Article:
The Anglo-Scottish Ballad and its Imaginary Contexts

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The Anglo-Scottish Ballad and its Imaginary Contexts DAVID ATKINSON THE ANGLO-SCOTTISH BALLAD The Anglo-Scottish Ballad and its Imaginary Contexts David Atkinson…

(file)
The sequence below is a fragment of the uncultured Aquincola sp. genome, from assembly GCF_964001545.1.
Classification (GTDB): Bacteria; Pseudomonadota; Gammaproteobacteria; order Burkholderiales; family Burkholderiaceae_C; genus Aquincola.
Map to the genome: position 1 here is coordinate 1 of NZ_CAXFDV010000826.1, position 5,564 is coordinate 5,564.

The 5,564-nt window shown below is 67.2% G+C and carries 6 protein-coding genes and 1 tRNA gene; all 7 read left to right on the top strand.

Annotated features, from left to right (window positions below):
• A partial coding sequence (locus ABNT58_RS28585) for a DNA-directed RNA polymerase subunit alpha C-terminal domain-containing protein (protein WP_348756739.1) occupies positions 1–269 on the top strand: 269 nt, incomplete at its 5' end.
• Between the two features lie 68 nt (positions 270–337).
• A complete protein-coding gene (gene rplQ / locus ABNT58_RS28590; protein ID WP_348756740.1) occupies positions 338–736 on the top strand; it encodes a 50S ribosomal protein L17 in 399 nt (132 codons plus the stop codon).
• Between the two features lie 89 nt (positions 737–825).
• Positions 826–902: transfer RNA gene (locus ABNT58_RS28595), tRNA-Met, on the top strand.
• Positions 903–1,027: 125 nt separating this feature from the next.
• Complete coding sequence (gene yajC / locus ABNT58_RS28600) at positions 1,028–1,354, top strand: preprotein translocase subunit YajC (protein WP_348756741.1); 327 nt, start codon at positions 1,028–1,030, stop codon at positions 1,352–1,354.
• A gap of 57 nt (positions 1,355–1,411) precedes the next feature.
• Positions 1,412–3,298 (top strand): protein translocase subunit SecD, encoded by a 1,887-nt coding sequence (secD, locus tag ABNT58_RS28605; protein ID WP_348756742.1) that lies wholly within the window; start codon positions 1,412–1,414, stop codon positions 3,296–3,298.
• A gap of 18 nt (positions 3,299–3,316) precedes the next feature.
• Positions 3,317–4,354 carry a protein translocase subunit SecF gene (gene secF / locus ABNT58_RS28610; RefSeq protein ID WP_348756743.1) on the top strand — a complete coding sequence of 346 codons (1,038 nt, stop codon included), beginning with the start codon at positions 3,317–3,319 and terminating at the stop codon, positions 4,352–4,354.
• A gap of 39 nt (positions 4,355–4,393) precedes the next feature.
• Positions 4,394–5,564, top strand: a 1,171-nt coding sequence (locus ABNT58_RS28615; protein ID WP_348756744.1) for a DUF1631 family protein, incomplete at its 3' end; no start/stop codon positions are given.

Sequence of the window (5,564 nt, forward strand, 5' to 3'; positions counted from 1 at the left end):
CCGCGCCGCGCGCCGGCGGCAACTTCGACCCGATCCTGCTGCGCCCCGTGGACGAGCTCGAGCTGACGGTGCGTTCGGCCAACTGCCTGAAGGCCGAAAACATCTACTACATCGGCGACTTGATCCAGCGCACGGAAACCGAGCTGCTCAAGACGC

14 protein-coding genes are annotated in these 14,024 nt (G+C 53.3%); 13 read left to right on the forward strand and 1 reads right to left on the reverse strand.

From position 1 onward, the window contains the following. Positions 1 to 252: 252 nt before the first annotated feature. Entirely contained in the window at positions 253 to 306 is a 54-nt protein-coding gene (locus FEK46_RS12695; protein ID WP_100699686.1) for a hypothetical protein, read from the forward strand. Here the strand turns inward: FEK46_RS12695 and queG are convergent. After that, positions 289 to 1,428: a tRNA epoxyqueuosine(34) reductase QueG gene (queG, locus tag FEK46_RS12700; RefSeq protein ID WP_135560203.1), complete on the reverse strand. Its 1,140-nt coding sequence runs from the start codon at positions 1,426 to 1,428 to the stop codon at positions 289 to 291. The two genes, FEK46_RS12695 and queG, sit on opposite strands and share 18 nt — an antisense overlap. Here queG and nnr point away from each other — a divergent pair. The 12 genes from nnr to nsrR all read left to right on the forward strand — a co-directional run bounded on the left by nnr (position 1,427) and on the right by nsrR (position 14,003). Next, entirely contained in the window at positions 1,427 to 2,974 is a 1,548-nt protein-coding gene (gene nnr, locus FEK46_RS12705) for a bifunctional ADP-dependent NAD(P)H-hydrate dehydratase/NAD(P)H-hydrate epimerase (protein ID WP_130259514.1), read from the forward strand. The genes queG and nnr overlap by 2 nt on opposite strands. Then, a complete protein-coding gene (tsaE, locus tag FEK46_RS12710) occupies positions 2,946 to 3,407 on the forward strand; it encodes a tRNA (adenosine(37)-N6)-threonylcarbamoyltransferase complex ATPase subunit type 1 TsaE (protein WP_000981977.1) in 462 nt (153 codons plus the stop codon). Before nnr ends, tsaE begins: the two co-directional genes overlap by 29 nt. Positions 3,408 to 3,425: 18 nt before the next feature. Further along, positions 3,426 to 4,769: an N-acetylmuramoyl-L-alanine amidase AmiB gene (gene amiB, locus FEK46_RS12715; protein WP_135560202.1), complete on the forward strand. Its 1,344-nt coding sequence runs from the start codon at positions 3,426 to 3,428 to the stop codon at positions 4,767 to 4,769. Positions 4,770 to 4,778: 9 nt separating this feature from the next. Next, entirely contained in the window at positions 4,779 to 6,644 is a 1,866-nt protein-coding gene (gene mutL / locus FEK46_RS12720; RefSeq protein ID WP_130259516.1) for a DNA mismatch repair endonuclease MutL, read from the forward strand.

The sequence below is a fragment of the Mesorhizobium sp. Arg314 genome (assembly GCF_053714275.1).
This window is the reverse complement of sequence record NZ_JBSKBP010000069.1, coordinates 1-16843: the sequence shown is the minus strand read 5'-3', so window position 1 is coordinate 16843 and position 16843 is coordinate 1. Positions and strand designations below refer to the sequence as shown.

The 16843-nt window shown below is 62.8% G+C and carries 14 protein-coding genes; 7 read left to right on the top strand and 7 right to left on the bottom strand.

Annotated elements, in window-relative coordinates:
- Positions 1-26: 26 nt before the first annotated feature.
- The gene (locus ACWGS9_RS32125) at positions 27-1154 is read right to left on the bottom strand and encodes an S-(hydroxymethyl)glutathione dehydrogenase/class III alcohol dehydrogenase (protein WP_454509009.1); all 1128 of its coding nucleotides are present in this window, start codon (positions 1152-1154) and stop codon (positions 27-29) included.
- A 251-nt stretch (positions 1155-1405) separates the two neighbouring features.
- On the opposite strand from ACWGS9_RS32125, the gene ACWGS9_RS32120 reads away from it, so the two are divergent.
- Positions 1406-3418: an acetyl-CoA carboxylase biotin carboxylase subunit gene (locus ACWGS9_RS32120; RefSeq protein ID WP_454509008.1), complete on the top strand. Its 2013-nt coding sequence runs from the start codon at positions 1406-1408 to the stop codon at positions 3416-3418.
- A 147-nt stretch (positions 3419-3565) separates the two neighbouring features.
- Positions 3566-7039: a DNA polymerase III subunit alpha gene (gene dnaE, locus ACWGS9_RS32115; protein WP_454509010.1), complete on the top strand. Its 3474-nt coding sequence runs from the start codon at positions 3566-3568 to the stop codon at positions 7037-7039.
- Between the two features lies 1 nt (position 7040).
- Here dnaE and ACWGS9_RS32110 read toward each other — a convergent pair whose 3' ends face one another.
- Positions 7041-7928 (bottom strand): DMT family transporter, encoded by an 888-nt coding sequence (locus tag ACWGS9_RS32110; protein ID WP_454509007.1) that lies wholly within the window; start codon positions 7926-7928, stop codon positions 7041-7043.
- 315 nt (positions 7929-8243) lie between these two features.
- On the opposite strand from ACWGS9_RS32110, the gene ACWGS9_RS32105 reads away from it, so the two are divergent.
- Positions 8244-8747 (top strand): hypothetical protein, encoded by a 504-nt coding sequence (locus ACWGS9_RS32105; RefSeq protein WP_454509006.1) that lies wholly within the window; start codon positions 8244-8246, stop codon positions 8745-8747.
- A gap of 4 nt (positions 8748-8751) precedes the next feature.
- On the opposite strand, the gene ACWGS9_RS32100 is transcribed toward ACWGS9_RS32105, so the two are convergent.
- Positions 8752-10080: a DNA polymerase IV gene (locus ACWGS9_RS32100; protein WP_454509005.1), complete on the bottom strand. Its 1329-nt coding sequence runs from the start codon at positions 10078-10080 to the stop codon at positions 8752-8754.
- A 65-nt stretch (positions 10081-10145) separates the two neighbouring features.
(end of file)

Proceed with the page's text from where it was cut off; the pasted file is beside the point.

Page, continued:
The Anglo-Scottish Ballad and its Imaginary Contexts DAVID ATKINSON THE ANGLO-SCOTTISH BALLAD The Anglo-Scottish Ballad and its Imaginary Contexts David Atkinson © 2014 David Atkinson This work is licensed under a Creative Commons Attribution 4.0 International license (CC BY 4.0). This license allows you to share, copy, distribute and transmit the work; to adapt the work and to make commercial use of the work providing attribution is made to the author (but not in any way that suggests that she endorses you or your use of the work). Attribution should include the following information: Atkinson, David, The Anglo-Scottish Ballad and its Imaginary Contexts. Cambridge, UK: Open Book Publishers, 2014, Further details about CC BY licenses are available at http://creativecommons. org/licenses/by/4.0/ Digital material and resources associated with this volume are available at ISBN Paperback: 978-1-78374-027-7 ISBN Hardback: 978-1-78374-028-4 ISBN Digital (PDF): 978-1-78374–029–1 ISBN Digital ebook (epub): 978-1-78374-030-7 ISBN Digital ebook (mobi): 978-1-78374-031-4 DOI: 10.11647/OBP.0041 Cover image: Henry Robert Morland (1716–1797), The Ballad Singer (circa 1764). Robert Morland - The Ballad Singer - Google Art Project.jpg Every effort has been made to identify and contact copyright holders; any omissions or errors will be corrected if notification is made to the publisher. Please see the list of illustrations for copyright relating to individual images. All paper used by Open Book Publishers is SFI (Sustainable Forestry Initiative), and PEFC (Programme for the Endorsement of Forest Certification Schemes) Certified. Printed in the United Kingdom and United States by Lightning Source for Open Book Publishers For Catherine, Francis, and Jennifer Contents References and Abbreviations List of Illustrations Preface 1. Where Is the Ballad? 2. On the Nature of Evidence 3. Textual Authority and the Sources of Variance 4. The Material Ballad 5. Sound and Writing 6. Agency, Intention, and the Problem of Version (with a brief history of ballad editing) 7. Palimpsest or texte génétique 8. Afterword: ‘All her friends cried out for shame’ Select Bibliography Index References and Abbreviations The following abbreviations are used throughout for standard editions and reference works: CSD: Concise Scots Dictionary, ed. Mairi Robinson (Edinburgh: Polygon at Edinburgh, 1999). DSL: Dictionary of the Scots Language / Dictionar o the Scots Leid, available at [DSL-DOST: Dictionary of the Older Scottish Tongue entries; DSL-SND: Scottish National Dictionary entries]. EDD: The English Dialect Dictionary, ed. Joseph Wright, 6 vols (London: Henry Frowde, 1898–1905). ESPB: Francis James Child, ed., The English and Scottish Popular Ballads, 5 vols (Boston: Houghton, Mifflin, 1882–98). ESTC: English Short Title Catalogue, available at OED: Oxford English Dictionary, available at Child numbers: refer to items in ESPB. Roud numbers: refer to items in the Roud Folk Song Index and Broadside Index, available at roud-indexes Bodleian Library broadside ballads are available at http://ballads. All web addresses cited, and Digital Object Identifiers (DOIs) in the Select Bibliography, were accessed prior to publication on 12/13 February 2014 and were valid at that date. List of Illustrations 1.1 Enos White and his wife, outside Crown Cottage, 2 Axford, Hampshire. Provenance unknown. 5.1 Carpenter Collection, Photo 101, James Madison 102 Carpenter sitting in his Austin Roadster. Courtesy of the American Folklife Center at the Library of Congress, Washington, DC, USA. 5.2 Carpenter Collection, MS p. 08356. Courtesy of the 106 American Folklife Center at the Library of Congress, Washington, DC, USA. 5.3 Joseph Taylor, ‘Lord Bateman’, transcribed by Percy 114–115 Grainger, Journal of the Folk-Song Society, 3.3 (no. 12) (1908), 192–93. Courtesy of the English Folk Dance and Song Society. 6.1 Carpenter Collection, MS p. 04267. Courtesy of the 143 American Folklife Center at the Library of Congress, Washington, DC, USA. 7.1 Carpenter Collection, MS pp. 04384–04387. Courtesy 156–157 of the American Folklife Center at the Library of Congress, Washington, DC, USA. 8.1 Carpenter Collection, MS pp. 04403–04404. Courtesy 176 of the American Folklife Center at the Library of Congress, Washington, DC, USA. Preface The ‘imaginary’ in the title of this volume is quite deliberate. The ballad and its imagined contexts, with its echoes of Benedict Anderson’s imagined communities, Georgina Boyes’s imagined village, and Eric Hobsbawm and Terence Ranger’s invented traditions, might have evoked an oral, ballad-singing community of a kind that owes as much to the broad thrust of Romanticism as it does to a historical back-projection from (limited) evidence drawn from the folk song revivals of the twentieth century. The imaginary contexts of the title, in contrast, refer to the abstract ideas that are the necessary counterpart of any attempt to describe the ballad – be it at the level of genre or of the individual literary/musical item in its social and historical context – in terms either of ontology or of textual constitution. Conceptually, there is a danger that ‘the ballad as abstract idea’ might appear perilously close to the sort of conflationary, ‘idealist’ notion of ballad editing that characterized publications of a much earlier period. Editions such as Thomas Percy’s Reliques of Ancient English Poetry, Walter Scott’s Minstrelsy of the Scottish Border, and William Motherwell’s Minstrelsy: Ancient and Modern drew on and compounded different texts in order to achieve a comprehensive and complete, ‘ideal’ version of each individual ballad. They have been much reviled for doing so, although as an exercise in ‘best-text editing’, duly described and documented, this could still be a defensible approach. However, it is certainly true that it falls foul of the ethnographic turn that ballad studies have taken since that time. Both Scott and Motherwell came to reject their own editorial practices and instead to laud the discrete integrity, and poetic and musical value, of each separate ballad instance, or ‘version’. Subsequently, mediated by the practice of the Danish editor Svend Grundtvig, this insight provided the theoretical basis for Francis James Child’s standard edition of The English and Scottish Popular Ballads. The ‘type/version paradigm’ embodied therein xiv The Anglo-Scottish Ballad represents the distinctive contribution of ballad studies to editing theory. In short, the ballad ‘type’ is identified as the abstract sum of all actual and possible manifestations, or ‘versions’, of what is recognizably the ‘same’ thing. The definition is notably circular – but it does mostly work in practice because there turns out to be a high level of seemingly inherent stability in ballad narratives and melodies, which makes it possible, most of the time, to recognize quite intuitively which items belong together. Since it is frequently possible to ascribe individual versions to individual sources, this type/version paradigm lends itself very neatly to the ethnographic orientation. In what has been rather grandly termed ‘the post-Child era of scientific folklore’, a premium attaches to the precise recording, attribution, and presentation of the collected item. And yet there is already a paradox here, because the type/version paradigm has also, almost uninvited, introduced an abstract dimension into the discussion. For the ‘version’ cannot exist without inherent reference to the ‘type’ – and so while on the one hand the item’s uniqueness is being identified, on the other it is simultaneously being absorbed. Just as the ‘version’ is a constituent part of the ‘type’, so the ‘version’ itself derives from the ‘type’. This ‘imaginary context’ then goes to the heart of ballad representation, for the type/version paradigm has to incorporate all possible manifestations and not just a chosen few. ‘Ballad representation’ impinges on many of the critical dimensions that have dominated (some might say, bedevilled) ballad research: ballad origins; oral and printed transmission; sound and writing; agency and editing; textual and melodic indeterminacy and instability; and the premises and purposes that lie behind collecting, editing, publishing, and research. Some of these issues are addressed in the chapters that follow. While the focus here is mostly on ballad texts (words), and a good deal of the argument draws on theories of textual editing, it is to be hoped that several of the main ideas that can be extracted from the discussion will turn out to have a bearing on ballad melodies. Nevertheless, it is unwise to press too far the idea that the ballad comprises an indivisible textual and melodic whole. Not least because the two things are inherently separable: the same words can go to different tunes, and vice versa; and the words can exist without the melody (in broadside print, for example), just as the melody can exist without the words. While there is the possibility for melody to impact upon versification, and the two things can certainly interact associatively – collectors like Cecil Sharp have commented on the difficulty Preface xv singers sometimes experience in recalling words in the absence of a tune (and there is some evidence from neuroscience for the synergy of the two things in human memory) – there is still an absence of a critical vocabulary that would convincingly facilitate the discussion of an integrated whole. Ballad words belong ultimately to the domain of language, and ballad melodies to the domain of music, yet it remains unclear to what extent those two domains really can be thought of as precisely equivalent – as both belonging, as it were, to a single grand domain of Saussurean langue. Versions of some of these chapters have been aired as published articles or as presentations, but all have been rewritten for this volume in order to integrate them into the book, to bring them up to date, and, as far as possible, to avoid unnecessary repetition. Versions of chapters one, five, six, and seven, respectively, appeared in the journals Lied und populäre Kultur/ Song and Popular Culture, Twentieth-Century Music, Variants, and Folklore, and I am very grateful to their editors and copyright holders for permission to reuse the material (full bibliographic details are cited at the beginning of the respective chapters). A version of chapter four was to have been published in Estudos de Literatura Oral but has not appeared at the time of writing. I am especially grateful for the insights and enthusiasms of members of the European Society for Textual Scholarship, the Folklore Society, the Kommission für Volksdichtung, the Traditional Song Forum, and the Editorial Board of Folk Music Journal, who have all indirectly contributed to this volume. Likewise the readers for Open Book Publishers, who made some valuable suggestions which I have incorporated. This is the place, too, to thank Alessandra Tosi and Bianca Gualandi at Open Book Publishers for their professionalism and enthusiasm. Special thanks go to the J. M. Carpenter project team – Julia Bishop, Elaine Bradtke, Eddie Cass, Tom McKean, and Bob Walser; Malcolm Taylor and everyone at the Vaughan Williams Memorial Library; my co-editor on Street Ballads in Nineteenth- Century Britain, Ireland, and North America, Steve Roud; and Brian Peters, for the late nights and ballad discussions. It is a privilege and pleasure to work in a field where people still uphold the human values of friendship and cooperation. All of them have done their best to keep me from straying too far from the scholarly straight and narrow. All errors that remain are, of course, my own stupid fault. East Finchley, February 2014 1. Where Is the Ballad? Empirically, the English-language ballad comprises a genre of narrative verse and melody, of largely (or effectively) anonymous origin, examples of which have been in existence in one form or another since at least the fifteenth century. The combination of perceived anonymity with multiplicity, with the concomitant possibility (frequently enhanced by considerable depth in time) of variation during the course of transmission, has then allowed conflicting principles of organization to attach to discussion of the ballad. Some of those that come to mind are: (i) the individual rendition, and the various ways in which it might be reproduced; (ii) the psychology and personality of the contributor from whom the ballad was collected; (iii) any ideological agenda brought to the exchange by the collector; (iv) the synchronic context, with reference to political, social, cultural, literary, and musical history; (v) the diachronic complex of different ‘versions’ that constitute the ‘same’ thing, and the dual but separable nature of the ballad as literature and as music; (vi) the quality of being ‘traditional’, as opposed to ‘literary’ or even ‘fabricated’. Whilst the seeming contradictions that arise from this situation often reflect first and foremost the particular orientations of the researcher – towards ethnography, historicism, or comparative textual and musicological analysis, for example – they can also encourage the conviction that the ontology of ballads is somehow distinct from that of more canonical works of literature and music. ‘Ontology’, as the term and the idea are being used here, refers to the whole range of conditions that are considered (or have been considered) as either necessary or sufficient to identify the ballad – either the individual item or the genre at large – as 2 The Anglo-Scottish Ballad a distinct literary and musical phenomenon, and to the consequences that might appear to flow from those conditions.1 In July 1955, Bob Copper, working for the BBC Folk Music and Dialect Recording Scheme, recorded the ballad ‘George Collins’ from the singing of Enos White, of Axford, Hampshire, a seventy-year-old carter, who could recall Ralph Vaughan Williams collecting songs in the area some fifty years before.2 Fig. 1.1 Enos White and his wife, outside Crown Cottage, Axford, Hampshire. Provenance unknown. An earlier version of this chapter was published as ‘Where is the ballad, and why do we want so many of them? An Essay in Ontology’, Lied und populäre Kultur/Song and Popular Culture, 54 (2009), 11–32, and the material is reused with permission. 1 It is perhaps as well to state that ontology is not at all a mere synonym for a genre definition, and while scholarly tradition means that ESPB has provided the point of departure for the study of the English-language ballads, the discussion here and in the chapters that follow is not concerned with drawing the boundaries of a canon of narrative song. 2 BBC RPL 21857 [archival CD copy in London, Vaughan Williams Memorial Library, BBC CDA 12]. Where Is the Ballad? 3 Later, Bob Copper published the words and music notation, together with a short appreciation of Enos White, in the Journal of the English Folk Dance and Song Society, and again in his book Songs and Southern Breezes.3 Enos White’s ‘George Collins’ was included, in abbreviated form, on one of the Child ballad volumes of the Folk Songs of Britain series of LPs issued in the 1960s by Caedmon in the USA and Topic in Britain, and much later, still abbreviated, on the Child ballad CDs issued by Rounder based on those LPs.4 The ballad was presented in its entirety on the Topic LP Songs and Southern Breezes, and later in Topic’s CD anthology The Voice of the People.5 The now-defunct Folktrax label (audio cassettes and then CDs issued by Peter Kennedy) also listed Enos White’s ‘George Collins’.6 Bob Copper himself sang ‘George Collins’ as he had learned it from Enos White and recorded it on CD, and the ballad is still sung in the Copper family.7 Where, then, is Enos White’s ‘George Collins’? The Hampshire carter is no longer living, and his social environment and way of life are likewise long gone. Bob Copper, to whom he passed on the song and who was himself instrumental in passing it on again, died in 2004. Yet the music and words are still in print and the recording exists in various forms and formats. It is still possible for people to say that they know and admire the ballad sung by Enos White. And there is a further reason for choosing this particular example – though any favourite ballad might have done – for we can pose another question: where is ‘George Collins’? Is it, for instance, in the influential Penguin Book of English Folk Songs, which includes a tune and words, attributed to Henry Stansbridge, of Lyndhurst, Hampshire, in 1906, but in fact conflated from at least three different copies collected in Hampshire in 1906?8 In fact, some half-dozen copies of ‘George Collins’ 3 Journal of the English Folk Dance and Song Society, 9.2 (1961), 72–73; Bob Copper, Songs and Southern Breezes: Country Folk and Country Ways (London: Heinemann, 1973), pp. 108–13, 246–47. 4 The Child Ballads 1, The Folk Songs of Britain, vol. 4, 12-inch LP (Caedmon TC1145, 1961; Topic 12T160, 1969); Classic Ballads of Britain and Ireland, vol. 1, CD (Rounder 11661-1775- 2, 2000). 5 Songs and Southern Breezes: Country Singers from Hampshire and Sussex, recorded by Bob Copper, 12-inch LP (Topic 12T317, 1977); O’er his Grave the Grass Grew Green: Tragic Ballads, The Voice of the People, vol. 3, CD (Topic TSCD653, 1998). 6 The Folktrax archive lists Enos White’s ‘George Collins’ on two CDs: Three Maidens a-Milking: Songs from Hampshire (FTX-426); The Baffled Knight: Classic Ballads 2 (FTX-502), available at 7 When the May Is All in Bloom: Traditional Singing from the South East of England, CD (Veteran VT131CD, 1995). My thanks to Jon Dudley for this last piece of information. 8 R. Vaughan Williams and A. L. Lloyd, eds, The Penguin Book of English Folk Songs (Harmondsworth: Penguin, 1959), pp. 44–45, 114–15; R. Vaughan Williams and A. L. 4 The Anglo-Scottish Ballad collected by George B. Gardiner in Hampshire in the first decade of the twentieth century are similar to that sung half a century later by Enos White (the words follow a similar pattern and most, though perhaps not all, of the tunes are related in some degree).9 Together, these Hampshire copies are sufficiently distinctive to be considered as comprising a localized form of the ballad, or oikotype. Or is ‘George Collins’ rather to be located in the ‘definitive’ ballad source, The English and Scottish Popular Ballads – though there is nothing there under the title ‘George Collins’ and something only vaguely similar under that of ‘Lady Alice’ (Child 85)? A further body of ballad scholarship, drawing initially on the Hampshire ballads like that which Enos White once sang, would conflate Child’s ‘Lady Alice’ with the Scottish ‘Clerk Colvill’ (Child 42).10 Where do folk revival performances, often drawing on sources like the Enos White recording and/or the Penguin Book of English Folk Songs, belong? And what about a burlesque parody, ‘Giles Collins and Lady Alis’, printed in The Universal Songster in the early nineteenth century?11 Ballad scholarship has been dominated by the quest for an organizing principle that would lie behind such evident disparity – an urge to identify a single ‘location’ for the ballad. Child, for instance, found it in a ‘condition of society in which a truly national or popular poetry appears [. . .] a condition in which people are not divided by political organization and book-culture into markedly distinct classes, in which consequently there is such community of ideas and feelings that the whole people form an